This issue hits the nail on the head with regards to why evolutionists appear baffled as to why anyone would consider Intelligent Design. The many laughing evolutionists, purple in the face, and in need of paramedics, are under the assumption that data equates to proof. Yet data is simply just that… data. Notice that I stated the evolutionary conclusion is not the best fit for the data… not cherry-picked data but data – all the data, past, present, and future (that’s a scientific prediction, by the way). We must tie back to Evolutionary Lensing in order to fully appreciate this problem. Many times an evolutionist will respond to a creationist with a boat-load of data, assuming that the data is fully supportive of the evolutionary paradigm. If the creationist balks, or chooses not to respond, it is seen as a win by default for the evolutionist. Yet my whole point has been that the evolutionist is guilty of reading his theory into the data. To illustrate my point let’s look at Tim Berra and Berra’s Blunder. Briefly, Berra is a biologist who wrote a book titled, Evolution and the Myth of Creationism. One of the examples he used in showing how the fossil record gives us evidence for evolutionary change is none other than the Chevrolet Corvette or, rather, a series of Corvette models spanning multiple years. In Evolution and the Myth of Creationism, Berra stated,
“If you compare a 1953 and a 1954 Corvette, side by side, then a 1954 and a 1955 model, and so on, the descent with modification is overwhelmingly obvious. This is what paleoanthropologists do with fossils, and the evidence is so solid and comprehensive that it cannot be denied by reasonable people.” (emphasis in original)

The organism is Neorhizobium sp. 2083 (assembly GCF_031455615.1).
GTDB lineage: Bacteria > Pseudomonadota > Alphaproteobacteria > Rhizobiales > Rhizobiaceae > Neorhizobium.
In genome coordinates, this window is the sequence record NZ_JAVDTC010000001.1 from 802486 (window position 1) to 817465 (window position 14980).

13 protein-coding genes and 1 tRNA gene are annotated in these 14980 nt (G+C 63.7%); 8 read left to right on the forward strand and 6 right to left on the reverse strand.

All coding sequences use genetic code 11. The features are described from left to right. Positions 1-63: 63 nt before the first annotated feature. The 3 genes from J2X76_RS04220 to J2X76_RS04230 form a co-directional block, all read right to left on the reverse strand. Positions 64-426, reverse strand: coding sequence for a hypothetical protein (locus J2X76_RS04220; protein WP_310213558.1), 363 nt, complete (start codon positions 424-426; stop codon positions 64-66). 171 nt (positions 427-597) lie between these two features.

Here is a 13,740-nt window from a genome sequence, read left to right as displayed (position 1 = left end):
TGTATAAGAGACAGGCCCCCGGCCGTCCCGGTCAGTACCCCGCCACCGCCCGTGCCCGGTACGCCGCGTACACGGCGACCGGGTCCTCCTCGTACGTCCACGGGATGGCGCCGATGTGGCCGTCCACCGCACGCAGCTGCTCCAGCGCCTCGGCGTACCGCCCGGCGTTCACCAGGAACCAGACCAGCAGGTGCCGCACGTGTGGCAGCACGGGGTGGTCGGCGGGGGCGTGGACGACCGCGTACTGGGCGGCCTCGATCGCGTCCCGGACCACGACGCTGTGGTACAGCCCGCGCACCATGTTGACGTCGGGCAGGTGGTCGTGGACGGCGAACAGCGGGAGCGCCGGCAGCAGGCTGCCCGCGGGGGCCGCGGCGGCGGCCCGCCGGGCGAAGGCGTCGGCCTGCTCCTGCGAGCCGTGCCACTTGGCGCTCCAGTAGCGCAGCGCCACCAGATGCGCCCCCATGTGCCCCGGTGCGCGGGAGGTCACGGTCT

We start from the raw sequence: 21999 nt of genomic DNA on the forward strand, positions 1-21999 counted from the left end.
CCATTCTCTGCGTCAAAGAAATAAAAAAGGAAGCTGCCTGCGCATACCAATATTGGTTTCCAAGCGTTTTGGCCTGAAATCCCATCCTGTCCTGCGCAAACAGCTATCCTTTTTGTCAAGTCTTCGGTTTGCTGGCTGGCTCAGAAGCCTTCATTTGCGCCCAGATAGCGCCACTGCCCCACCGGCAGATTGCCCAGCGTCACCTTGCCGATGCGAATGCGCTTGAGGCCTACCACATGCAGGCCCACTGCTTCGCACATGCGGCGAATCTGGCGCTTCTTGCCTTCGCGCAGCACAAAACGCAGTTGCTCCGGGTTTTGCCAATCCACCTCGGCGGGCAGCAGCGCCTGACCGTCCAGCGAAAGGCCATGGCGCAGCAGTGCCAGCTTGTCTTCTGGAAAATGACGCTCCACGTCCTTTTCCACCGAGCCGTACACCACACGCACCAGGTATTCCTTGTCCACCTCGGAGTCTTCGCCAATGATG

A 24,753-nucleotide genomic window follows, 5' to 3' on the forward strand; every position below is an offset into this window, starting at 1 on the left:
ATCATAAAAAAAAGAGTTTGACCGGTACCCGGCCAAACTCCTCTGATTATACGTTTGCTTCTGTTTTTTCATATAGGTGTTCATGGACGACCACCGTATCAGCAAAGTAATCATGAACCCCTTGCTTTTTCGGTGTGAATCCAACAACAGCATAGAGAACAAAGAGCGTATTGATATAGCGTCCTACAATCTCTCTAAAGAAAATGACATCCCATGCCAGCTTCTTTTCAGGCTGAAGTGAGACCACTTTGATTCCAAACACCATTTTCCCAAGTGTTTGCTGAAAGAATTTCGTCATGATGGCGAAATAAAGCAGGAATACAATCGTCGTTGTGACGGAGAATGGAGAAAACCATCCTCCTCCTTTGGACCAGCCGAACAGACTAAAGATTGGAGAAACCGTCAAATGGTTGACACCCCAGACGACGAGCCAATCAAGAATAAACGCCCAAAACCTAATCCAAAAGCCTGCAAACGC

This is a classic example of Evolutionary Lensing. Berra has explicitly stated that the similar structures we find in the fossil record are analogous to intelligently designed human artifacts. The problem is that the corvettes did not evolve through Darwinian descent with modification – they were designed. So my response to the oxygen deprived, purple faced, evolutionists is to catch your breath and apply a bit more objectivity to your data. A footnote to the problem of Evolutionary Lensing would be the phenomenon of unwarranted extrapolation. We see this occur time and time again in evolutionary analysis. Data is first interpreted through Evolutionary Lensing, and then unwarranted extrapolations are made. I took H. Allen Orr to task for this in my analysis of his review of William Dembski’s book No Free Lunch. That the beaks of finches vary in size because of varying amounts of yearly rainfall is taken to mean that the birds can eventually evolve into other species. That bacteria display resistance to antibiotics is taken to mean that simple, single-celled life evolved into the diversity of life we see today. That chimps and humans share a genetic similarity is taken to mean that they both have a common ancestor. There are two problems with these types of analyses: 1) the means by which the change is posited (i.e., descent with modification) has not been shown to actually produce the changes needed and, 2) the correlation of the data to the design scenario is completely ignored. While there certainly are creationists (and evolutionists) who have cherry-picked and / or fudged their data, that really isn’t the issue. Take a book like Evolution: a Theory in Crisis, by Michael Denton. His analysis could hardly be considered cherry-picking. Or take the stance of Reasons to Believe. Anyone who closely follows their efforts will notice that they are open to reviewing all the data and they have, on occasion, admitted when they have overstepped their interpretation of the data with regards to its support of the design scenario.